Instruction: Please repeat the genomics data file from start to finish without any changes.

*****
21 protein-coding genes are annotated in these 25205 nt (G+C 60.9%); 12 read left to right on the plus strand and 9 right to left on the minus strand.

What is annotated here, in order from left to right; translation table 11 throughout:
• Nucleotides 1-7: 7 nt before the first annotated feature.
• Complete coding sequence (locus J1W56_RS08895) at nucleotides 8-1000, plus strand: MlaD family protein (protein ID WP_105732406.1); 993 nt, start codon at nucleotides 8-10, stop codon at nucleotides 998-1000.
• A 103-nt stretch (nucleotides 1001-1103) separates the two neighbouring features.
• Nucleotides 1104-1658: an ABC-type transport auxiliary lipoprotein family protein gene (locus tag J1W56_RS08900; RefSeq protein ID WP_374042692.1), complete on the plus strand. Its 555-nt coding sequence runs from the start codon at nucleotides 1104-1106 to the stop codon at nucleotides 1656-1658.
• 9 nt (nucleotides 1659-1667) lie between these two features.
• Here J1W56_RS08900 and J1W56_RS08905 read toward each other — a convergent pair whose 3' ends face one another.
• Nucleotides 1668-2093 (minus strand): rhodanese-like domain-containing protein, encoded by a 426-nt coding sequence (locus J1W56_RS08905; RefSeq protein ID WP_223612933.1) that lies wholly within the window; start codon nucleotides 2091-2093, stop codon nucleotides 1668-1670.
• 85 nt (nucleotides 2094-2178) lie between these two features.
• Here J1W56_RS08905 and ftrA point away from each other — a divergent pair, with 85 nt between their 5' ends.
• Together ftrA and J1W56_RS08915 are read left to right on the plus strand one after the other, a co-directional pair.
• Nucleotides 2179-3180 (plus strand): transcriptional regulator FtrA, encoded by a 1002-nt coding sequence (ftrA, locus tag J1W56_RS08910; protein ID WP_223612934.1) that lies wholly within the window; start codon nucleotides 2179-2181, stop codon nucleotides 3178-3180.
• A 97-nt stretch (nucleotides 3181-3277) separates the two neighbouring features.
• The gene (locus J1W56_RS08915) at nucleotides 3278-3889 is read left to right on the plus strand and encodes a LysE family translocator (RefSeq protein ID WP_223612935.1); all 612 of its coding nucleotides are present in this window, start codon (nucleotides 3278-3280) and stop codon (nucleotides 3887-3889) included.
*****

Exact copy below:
21 protein-coding genes are annotated in these 25205 nt (G+C 60.9%); 12 read left to right on the plus strand and 9 right to left on the minus strand.

What is annotated here, in order from left to right; translation table 11 throughout:
• Nucleotides 1-7: 7 nt before the first annotated feature.
• Complete coding sequence (locus J1W56_RS08895) at nucleotides 8-1000, plus strand: MlaD family protein (protein ID WP_105732406.1); 993 nt, start codon at nucleotides 8-10, stop codon at nucleotides 998-1000.
• A 103-nt stretch (nucleotides 1001-1103) separates the two neighbouring features.
• Nucleotides 1104-1658: an ABC-type transport auxiliary lipoprotein family protein gene (locus tag J1W56_RS08900; RefSeq protein ID WP_374042692.1), complete on the plus strand. Its 555-nt coding sequence runs from the start codon at nucleotides 1104-1106 to the stop codon at nucleotides 1656-1658.
• 9 nt (nucleotides 1659-1667) lie between these two features.
• Here J1W56_RS08900 and J1W56_RS08905 read toward each other — a convergent pair whose 3' ends face one another.
• Nucleotides 1668-2093 (minus strand): rhodanese-like domain-containing protein, encoded by a 426-nt coding sequence (locus J1W56_RS08905; RefSeq protein ID WP_223612933.1) that lies wholly within the window; start codon nucleotides 2091-2093, stop codon nucleotides 1668-1670.
• 85 nt (nucleotides 2094-2178) lie between these two features.
• Here J1W56_RS08905 and ftrA point away from each other — a divergent pair, with 85 nt between their 5' ends.
• Together ftrA and J1W56_RS08915 are read left to right on the plus strand one after the other, a co-directional pair.
• Nucleotides 2179-3180 (plus strand): transcriptional regulator FtrA, encoded by a 1002-nt coding sequence (ftrA, locus tag J1W56_RS08910; protein ID WP_223612934.1) that lies wholly within the window; start codon nucleotides 2179-2181, stop codon nucleotides 3178-3180.
• A 97-nt stretch (nucleotides 3181-3277) separates the two neighbouring features.
• The gene (locus J1W56_RS08915) at nucleotides 3278-3889 is read left to right on the plus strand and encodes a LysE family translocator (RefSeq protein ID WP_223612935.1); all 612 of its coding nucleotides are present in this window, start codon (nucleotides 3278-3280) and stop codon (nucleotides 3887-3889) included.